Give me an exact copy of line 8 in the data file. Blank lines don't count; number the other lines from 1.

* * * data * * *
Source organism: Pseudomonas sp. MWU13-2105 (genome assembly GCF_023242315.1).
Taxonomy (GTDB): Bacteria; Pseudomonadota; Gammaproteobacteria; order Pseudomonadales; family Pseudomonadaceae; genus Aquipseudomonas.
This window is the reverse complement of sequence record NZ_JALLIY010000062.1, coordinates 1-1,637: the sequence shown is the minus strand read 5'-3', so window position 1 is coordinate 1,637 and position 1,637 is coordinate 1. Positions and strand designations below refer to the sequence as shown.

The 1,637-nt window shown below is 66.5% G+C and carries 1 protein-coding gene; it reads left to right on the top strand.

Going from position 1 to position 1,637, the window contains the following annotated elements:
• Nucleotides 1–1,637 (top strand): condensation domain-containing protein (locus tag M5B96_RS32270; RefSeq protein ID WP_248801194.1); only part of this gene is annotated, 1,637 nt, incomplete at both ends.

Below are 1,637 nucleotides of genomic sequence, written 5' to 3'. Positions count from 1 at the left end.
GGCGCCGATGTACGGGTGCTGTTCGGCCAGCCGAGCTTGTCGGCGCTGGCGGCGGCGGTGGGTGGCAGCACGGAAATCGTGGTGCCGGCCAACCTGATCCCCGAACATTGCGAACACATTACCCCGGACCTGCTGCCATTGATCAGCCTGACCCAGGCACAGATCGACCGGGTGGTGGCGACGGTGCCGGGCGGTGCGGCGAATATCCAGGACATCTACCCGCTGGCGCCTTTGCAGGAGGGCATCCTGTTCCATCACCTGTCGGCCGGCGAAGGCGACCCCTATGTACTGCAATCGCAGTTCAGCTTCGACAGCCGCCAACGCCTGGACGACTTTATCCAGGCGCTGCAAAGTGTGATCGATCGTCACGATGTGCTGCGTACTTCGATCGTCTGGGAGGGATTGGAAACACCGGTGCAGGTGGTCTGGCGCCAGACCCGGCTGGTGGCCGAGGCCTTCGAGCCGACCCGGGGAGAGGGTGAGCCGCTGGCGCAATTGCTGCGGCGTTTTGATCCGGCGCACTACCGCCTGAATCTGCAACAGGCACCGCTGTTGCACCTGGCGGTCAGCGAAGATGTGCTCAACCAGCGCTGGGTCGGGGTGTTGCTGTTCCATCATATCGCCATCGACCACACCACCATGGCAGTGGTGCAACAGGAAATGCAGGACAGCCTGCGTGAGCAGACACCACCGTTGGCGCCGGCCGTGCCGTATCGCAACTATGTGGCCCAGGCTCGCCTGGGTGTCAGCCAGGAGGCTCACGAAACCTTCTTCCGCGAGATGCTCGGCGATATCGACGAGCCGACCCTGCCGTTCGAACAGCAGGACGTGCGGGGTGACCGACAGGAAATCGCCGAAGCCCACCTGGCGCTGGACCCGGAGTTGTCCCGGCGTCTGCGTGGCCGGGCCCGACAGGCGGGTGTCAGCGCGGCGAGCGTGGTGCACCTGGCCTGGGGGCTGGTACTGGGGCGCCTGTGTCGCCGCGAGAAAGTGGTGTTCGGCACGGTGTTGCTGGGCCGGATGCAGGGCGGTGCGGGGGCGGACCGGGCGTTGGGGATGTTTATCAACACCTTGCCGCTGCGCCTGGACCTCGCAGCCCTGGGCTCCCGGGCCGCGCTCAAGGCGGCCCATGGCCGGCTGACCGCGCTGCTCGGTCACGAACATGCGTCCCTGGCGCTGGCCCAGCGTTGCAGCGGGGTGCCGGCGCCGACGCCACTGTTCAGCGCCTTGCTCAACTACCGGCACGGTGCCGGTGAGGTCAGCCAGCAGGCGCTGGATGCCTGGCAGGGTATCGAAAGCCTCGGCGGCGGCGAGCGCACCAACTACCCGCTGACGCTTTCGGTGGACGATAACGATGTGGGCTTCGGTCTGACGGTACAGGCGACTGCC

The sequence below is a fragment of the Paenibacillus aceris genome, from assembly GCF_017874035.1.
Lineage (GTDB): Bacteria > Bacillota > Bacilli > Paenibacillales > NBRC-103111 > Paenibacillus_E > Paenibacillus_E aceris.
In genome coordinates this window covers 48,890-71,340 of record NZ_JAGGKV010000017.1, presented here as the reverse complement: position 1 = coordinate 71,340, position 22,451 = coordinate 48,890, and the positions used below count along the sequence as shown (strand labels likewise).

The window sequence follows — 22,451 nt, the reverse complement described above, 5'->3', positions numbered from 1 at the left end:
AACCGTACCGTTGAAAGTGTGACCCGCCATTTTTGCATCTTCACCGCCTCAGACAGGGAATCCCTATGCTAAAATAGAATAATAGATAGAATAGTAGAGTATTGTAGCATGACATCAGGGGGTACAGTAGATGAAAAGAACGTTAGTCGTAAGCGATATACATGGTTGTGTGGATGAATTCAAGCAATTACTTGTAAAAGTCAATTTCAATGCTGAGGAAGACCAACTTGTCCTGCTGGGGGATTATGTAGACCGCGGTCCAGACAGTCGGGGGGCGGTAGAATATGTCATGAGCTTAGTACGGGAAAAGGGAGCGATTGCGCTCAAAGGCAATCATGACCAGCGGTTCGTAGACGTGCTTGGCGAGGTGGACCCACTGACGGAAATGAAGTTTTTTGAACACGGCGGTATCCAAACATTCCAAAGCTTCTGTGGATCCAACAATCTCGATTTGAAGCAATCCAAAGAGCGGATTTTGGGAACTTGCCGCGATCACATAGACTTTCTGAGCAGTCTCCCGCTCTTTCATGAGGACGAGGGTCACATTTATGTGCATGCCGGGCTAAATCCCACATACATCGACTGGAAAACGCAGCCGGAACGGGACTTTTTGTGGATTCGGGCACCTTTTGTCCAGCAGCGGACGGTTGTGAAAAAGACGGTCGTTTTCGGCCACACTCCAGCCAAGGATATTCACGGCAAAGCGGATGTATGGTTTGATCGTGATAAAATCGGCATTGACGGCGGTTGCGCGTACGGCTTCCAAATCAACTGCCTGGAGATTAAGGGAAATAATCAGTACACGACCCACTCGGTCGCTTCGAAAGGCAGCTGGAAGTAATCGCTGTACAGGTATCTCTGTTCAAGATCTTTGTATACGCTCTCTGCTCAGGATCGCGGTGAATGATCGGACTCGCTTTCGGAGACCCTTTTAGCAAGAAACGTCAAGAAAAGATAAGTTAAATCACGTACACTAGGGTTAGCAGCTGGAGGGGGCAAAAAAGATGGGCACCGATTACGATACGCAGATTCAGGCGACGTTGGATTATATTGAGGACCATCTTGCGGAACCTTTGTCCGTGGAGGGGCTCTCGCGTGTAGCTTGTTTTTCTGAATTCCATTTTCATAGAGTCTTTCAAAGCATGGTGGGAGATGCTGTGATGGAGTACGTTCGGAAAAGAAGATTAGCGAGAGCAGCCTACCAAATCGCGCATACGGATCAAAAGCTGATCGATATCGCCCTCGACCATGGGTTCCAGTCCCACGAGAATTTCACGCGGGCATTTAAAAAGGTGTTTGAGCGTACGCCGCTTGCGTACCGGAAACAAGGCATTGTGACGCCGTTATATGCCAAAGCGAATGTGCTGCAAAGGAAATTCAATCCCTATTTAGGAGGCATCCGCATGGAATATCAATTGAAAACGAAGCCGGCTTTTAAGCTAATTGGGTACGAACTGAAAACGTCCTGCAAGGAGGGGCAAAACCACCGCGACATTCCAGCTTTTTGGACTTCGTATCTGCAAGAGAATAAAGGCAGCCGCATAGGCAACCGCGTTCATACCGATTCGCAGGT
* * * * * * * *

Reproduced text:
GGCGCCGATGTACGGGTGCTGTTCGGCCAGCCGAGCTTGTCGGCGCTGGCGGCGGCGGTGGGTGGCAGCACGGAAATCGTGGTGCCGGCCAACCTGATCCCCGAACATTGCGAACACATTACCCCGGACCTGCTGCCATTGATCAGCCTGACCCAGGCACAGATCGACCGGGTGGTGGCGACGGTGCCGGGCGGTGCGGCGAATATCCAGGACATCTACCCGCTGGCGCCTTTGCAGGAGGGCATCCTGTTCCATCACCTGTCGGCCGGCGAAGGCGACCCCTATGTACTGCAATCGCAGTTCAGCTTCGACAGCCGCCAACGCCTGGACGACTTTATCCAGGCGCTGCAAAGTGTGATCGATCGTCACGATGTGCTGCGTACTTCGATCGTCTGGGAGGGATTGGAAACACCGGTGCAGGTGGTCTGGCGCCAGACCCGGCTGGTGGCCGAGGCCTTCGAGCCGACCCGGGGAGAGGGTGAGCCGCTGGCGCAATTGCTGCGGCGTTTTGATCCGGCGCACTACCGCCTGAATCTGCAACAGGCACCGCTGTTGCACCTGGCGGTCAGCGAAGATGTGCTCAACCAGCGCTGGGTCGGGGTGTTGCTGTTCCATCATATCGCCATCGACCACACCACCATGGCAGTGGTGCAACAGGAAATGCAGGACAGCCTGCGTGAGCAGACACCACCGTTGGCGCCGGCCGTGCCGTATCGCAACTATGTGGCCCAGGCTCGCCTGGGTGTCAGCCAGGAGGCTCACGAAACCTTCTTCCGCGAGATGCTCGGCGATATCGACGAGCCGACCCTGCCGTTCGAACAGCAGGACGTGCGGGGTGACCGACAGGAAATCGCCGAAGCCCACCTGGCGCTGGACCCGGAGTTGTCCCGGCGTCTGCGTGGCCGGGCCCGACAGGCGGGTGTCAGCGCGGCGAGCGTGGTGCACCTGGCCTGGGGGCTGGTACTGGGGCGCCTGTGTCGCCGCGAGAAAGTGGTGTTCGGCACGGTGTTGCTGGGCCGGATGCAGGGCGGTGCGGGGGCGGACCGGGCGTTGGGGATGTTTATCAACACCTTGCCGCTGCGCCTGGACCTCGCAGCCCTGGGCTCCCGGGCCGCGCTCAAGGCGGCCCATGGCCGGCTGACCGCGCTGCTCGGTCACGAACATGCGTCCCTGGCGCTGGCCCAGCGTTGCAGCGGGGTGCCGGCGCCGACGCCACTGTTCAGCGCCTTGCTCAACTACCGGCACGGTGCCGGTGAGGTCAGCCAGCAGGCGCTGGATGCCTGGCAGGGTATCGAAAGCCTCGGCGGCGGCGAGCGCACCAACTACCCGCTGACGCTTTCGGTGGACGATAACGATGTGGGCTTCGGTCTGACGGTACAGGCGACTGCC